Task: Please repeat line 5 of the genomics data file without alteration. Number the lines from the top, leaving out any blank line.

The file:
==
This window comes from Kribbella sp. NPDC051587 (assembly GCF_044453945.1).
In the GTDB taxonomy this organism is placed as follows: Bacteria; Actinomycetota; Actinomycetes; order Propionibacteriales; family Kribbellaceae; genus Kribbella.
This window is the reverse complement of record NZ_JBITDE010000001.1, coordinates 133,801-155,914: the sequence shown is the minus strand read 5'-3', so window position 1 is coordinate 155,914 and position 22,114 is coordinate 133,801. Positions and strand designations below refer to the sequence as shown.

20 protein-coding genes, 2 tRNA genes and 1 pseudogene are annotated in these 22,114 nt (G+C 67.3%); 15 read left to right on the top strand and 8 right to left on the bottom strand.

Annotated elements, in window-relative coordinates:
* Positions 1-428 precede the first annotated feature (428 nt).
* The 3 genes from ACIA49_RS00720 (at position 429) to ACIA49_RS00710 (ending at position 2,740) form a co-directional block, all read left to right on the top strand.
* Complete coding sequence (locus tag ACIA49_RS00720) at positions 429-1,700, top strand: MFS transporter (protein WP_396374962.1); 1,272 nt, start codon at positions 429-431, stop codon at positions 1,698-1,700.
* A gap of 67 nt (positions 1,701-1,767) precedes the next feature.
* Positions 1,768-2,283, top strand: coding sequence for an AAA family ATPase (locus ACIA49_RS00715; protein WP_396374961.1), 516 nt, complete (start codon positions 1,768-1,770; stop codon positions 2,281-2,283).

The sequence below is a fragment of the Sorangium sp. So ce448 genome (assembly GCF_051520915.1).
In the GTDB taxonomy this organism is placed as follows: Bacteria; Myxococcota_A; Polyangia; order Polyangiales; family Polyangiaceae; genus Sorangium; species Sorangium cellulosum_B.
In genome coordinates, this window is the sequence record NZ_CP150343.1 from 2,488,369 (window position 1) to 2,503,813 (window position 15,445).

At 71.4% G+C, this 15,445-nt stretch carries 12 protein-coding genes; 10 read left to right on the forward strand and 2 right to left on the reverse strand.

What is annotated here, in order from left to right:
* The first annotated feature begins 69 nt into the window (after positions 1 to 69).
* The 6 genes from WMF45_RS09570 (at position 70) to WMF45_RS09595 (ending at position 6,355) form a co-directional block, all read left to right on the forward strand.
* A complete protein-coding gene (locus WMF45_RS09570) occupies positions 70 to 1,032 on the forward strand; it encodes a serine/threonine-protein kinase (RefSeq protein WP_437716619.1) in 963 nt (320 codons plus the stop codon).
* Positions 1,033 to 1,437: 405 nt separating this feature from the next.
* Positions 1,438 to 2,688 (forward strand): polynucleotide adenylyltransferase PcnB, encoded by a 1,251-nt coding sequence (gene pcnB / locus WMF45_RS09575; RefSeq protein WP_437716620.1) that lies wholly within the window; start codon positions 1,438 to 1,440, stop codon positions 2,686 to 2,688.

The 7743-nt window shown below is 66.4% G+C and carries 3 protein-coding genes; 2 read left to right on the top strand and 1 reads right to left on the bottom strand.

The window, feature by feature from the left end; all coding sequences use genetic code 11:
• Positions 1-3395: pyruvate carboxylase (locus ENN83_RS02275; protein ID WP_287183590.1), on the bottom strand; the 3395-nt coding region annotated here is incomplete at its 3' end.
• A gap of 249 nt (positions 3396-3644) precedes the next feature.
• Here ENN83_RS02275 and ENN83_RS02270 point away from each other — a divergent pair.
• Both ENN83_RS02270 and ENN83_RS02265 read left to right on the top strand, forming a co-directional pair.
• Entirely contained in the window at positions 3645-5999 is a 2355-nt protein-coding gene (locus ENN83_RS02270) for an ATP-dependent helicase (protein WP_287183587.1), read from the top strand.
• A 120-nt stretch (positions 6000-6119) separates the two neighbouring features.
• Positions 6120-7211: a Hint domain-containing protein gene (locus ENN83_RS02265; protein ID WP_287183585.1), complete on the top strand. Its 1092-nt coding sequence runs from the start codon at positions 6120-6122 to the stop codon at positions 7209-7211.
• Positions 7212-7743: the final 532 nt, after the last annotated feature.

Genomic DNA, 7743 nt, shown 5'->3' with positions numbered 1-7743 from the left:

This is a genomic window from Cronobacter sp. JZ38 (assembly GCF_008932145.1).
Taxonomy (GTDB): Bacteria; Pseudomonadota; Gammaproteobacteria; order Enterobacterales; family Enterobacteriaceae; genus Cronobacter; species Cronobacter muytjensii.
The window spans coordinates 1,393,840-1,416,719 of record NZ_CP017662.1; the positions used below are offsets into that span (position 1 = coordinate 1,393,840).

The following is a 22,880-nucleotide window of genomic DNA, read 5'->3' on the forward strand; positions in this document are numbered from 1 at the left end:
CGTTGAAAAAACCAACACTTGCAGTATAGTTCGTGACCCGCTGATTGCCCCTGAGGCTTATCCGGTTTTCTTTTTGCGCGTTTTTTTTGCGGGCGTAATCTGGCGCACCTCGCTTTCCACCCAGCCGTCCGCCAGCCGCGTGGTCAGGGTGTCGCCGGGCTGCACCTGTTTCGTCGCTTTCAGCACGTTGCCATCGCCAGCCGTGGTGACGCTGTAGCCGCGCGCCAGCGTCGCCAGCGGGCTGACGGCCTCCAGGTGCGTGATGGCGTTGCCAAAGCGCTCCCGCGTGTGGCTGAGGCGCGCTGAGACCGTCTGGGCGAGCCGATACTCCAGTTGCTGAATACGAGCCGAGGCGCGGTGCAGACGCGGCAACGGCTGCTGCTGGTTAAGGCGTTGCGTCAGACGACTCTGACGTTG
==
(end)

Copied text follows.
Annotated elements, in window-relative coordinates: